We've been waiting for the PSVR 2 ever since the PS5's launch, and now we finally know when we can get our hands on the revolutionary hardware. However, there's a catch: It's far more expensive than we expected, as PSVR 2 will cost $549.99.
The headset launches on February 22 and comes with the PSVR 2 headset, PSVR 2 Sense controllers and stereo headphones. There's also a Horizon Call of the Mountain bundle available, which includes the same stuff as the base version, but costs $600 and includes the Call of the Mountain game. There's also a PSVR 2 Sense controller charging station available separately for $50, as it does not launch with the console itself.
Even after the Meta Quest 2's price increase from $299 to $399, the PSVR 2 is still significantly more expensive. While the PSVR 2 undeniably boasts more advanced technology, especially in regards to the eye-tracking that allows the hardware to register where the player is looking and incorporate that information within the game design itself. This is especially exciting for horror games, as that additional immersion could be terrifying.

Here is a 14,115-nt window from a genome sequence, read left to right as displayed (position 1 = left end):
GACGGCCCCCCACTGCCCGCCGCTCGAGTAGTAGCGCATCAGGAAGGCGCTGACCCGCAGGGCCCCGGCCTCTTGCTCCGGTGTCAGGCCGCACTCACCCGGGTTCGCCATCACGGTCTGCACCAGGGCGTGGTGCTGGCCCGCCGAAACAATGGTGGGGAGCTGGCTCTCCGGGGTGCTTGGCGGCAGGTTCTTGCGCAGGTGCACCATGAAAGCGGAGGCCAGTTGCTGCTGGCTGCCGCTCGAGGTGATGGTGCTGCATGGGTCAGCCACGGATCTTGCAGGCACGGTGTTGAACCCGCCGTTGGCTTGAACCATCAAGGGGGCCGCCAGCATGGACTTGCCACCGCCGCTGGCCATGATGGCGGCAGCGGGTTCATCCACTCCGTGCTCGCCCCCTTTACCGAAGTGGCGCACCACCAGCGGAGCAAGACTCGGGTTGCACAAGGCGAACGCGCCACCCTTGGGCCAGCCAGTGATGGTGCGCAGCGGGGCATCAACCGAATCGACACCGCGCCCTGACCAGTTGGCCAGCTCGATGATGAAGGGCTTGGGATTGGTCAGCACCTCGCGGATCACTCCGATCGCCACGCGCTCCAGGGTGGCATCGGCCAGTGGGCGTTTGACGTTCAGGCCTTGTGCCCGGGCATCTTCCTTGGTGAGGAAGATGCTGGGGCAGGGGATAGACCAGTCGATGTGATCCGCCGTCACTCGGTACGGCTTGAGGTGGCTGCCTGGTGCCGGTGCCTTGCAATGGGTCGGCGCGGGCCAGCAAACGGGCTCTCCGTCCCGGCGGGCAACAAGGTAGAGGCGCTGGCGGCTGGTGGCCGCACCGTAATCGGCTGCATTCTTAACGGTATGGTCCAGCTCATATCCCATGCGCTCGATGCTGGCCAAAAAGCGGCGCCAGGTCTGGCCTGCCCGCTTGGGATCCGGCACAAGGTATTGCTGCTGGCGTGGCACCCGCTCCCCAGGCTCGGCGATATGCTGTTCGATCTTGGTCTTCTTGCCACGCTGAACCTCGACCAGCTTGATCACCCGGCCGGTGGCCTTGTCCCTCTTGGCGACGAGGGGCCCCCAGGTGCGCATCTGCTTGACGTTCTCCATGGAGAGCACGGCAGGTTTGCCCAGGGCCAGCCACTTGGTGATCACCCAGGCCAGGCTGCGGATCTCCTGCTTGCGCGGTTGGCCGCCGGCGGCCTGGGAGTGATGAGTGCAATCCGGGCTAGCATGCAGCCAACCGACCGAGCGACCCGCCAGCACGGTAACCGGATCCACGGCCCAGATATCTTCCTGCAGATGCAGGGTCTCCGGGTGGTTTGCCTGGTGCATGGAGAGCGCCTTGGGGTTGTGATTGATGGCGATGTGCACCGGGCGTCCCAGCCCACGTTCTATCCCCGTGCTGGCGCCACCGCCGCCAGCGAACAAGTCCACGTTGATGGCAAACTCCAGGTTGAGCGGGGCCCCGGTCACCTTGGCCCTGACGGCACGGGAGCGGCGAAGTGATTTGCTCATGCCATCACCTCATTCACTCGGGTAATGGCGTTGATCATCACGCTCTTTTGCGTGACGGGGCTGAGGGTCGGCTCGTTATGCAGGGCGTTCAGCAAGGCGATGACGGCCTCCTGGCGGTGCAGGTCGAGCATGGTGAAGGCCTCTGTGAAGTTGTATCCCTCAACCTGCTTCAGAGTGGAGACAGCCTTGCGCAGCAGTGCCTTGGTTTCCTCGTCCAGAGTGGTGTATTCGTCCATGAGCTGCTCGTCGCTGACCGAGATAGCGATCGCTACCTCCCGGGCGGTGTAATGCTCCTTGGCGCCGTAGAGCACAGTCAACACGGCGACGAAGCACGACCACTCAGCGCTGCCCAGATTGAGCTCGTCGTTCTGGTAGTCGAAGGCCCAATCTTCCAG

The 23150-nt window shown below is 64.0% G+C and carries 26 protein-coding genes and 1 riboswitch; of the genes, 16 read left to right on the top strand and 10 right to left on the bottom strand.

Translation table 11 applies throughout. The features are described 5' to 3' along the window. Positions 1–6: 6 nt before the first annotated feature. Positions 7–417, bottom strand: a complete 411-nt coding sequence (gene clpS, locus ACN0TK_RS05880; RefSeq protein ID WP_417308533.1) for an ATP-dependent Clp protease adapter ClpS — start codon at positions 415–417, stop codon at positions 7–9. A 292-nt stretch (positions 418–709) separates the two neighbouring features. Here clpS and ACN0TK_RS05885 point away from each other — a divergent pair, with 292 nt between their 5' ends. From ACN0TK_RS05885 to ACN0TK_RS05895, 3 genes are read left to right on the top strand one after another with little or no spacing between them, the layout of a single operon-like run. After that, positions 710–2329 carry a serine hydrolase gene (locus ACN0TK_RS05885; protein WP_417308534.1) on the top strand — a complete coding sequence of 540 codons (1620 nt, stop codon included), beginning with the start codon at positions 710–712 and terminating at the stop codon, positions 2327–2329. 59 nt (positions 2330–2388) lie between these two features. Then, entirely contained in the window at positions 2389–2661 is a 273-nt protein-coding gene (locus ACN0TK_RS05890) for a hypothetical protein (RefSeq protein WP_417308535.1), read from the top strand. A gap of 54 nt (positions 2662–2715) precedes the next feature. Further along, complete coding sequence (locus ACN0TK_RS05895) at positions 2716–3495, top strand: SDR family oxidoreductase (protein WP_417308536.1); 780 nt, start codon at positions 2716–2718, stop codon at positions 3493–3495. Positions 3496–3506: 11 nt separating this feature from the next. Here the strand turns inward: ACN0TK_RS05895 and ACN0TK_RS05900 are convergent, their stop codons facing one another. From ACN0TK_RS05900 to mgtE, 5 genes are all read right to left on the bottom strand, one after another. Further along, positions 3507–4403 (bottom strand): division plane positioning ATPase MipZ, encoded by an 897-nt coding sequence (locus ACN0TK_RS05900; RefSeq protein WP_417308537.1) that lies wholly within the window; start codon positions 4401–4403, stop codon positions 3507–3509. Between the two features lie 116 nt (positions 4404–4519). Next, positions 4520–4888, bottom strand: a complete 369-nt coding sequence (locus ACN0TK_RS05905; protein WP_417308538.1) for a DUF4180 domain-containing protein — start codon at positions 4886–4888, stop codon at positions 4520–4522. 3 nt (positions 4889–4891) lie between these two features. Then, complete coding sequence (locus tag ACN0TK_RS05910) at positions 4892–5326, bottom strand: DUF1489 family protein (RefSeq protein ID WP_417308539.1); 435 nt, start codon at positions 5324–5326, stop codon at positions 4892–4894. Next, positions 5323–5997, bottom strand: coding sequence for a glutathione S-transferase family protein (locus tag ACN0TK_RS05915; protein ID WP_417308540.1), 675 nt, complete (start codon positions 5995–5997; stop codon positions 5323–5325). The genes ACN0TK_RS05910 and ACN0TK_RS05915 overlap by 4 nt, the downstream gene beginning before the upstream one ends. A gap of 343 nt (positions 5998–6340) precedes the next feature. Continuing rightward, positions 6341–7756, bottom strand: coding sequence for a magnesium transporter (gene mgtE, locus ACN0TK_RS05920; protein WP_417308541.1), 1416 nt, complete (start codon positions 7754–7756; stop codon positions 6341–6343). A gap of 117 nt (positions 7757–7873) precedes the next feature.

Earlier this year, I wrote an article about how PSVR 2 seems to be more and more enticing with every new bit of information provided, making it safe for everyone but my wallet. However, after learning that PSVR 2 would not be backwards compatible and now seeing its steep cost, I'm beginning to lose faith.
PSVR 2's technology is impressive, but without the extensive game support present within the PC world, it's hard to convince myself to invest. Sure, I can enjoy Horizon: Call of the Mountain, but beyond that, it's up in the air. And with the original PSVR's extensive catalogue completely unavailable for play, I worry there won't be much to do.
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Self-described art critic and unabashedly pretentious, Momo finds joy in impassioned ramblings about her closeness to video games. She has a bachelor’s degree in Journalism & Media Studies from Brooklyn College and five years of experience in entertainment journalism. Momo is a stalwart defender of the importance found in subjectivity and spends most days overwhelmed with excitement for the past, present and future of gaming. When she isn't writing or playing Dark Souls, she can be found eating chicken fettuccine alfredo and watching anime.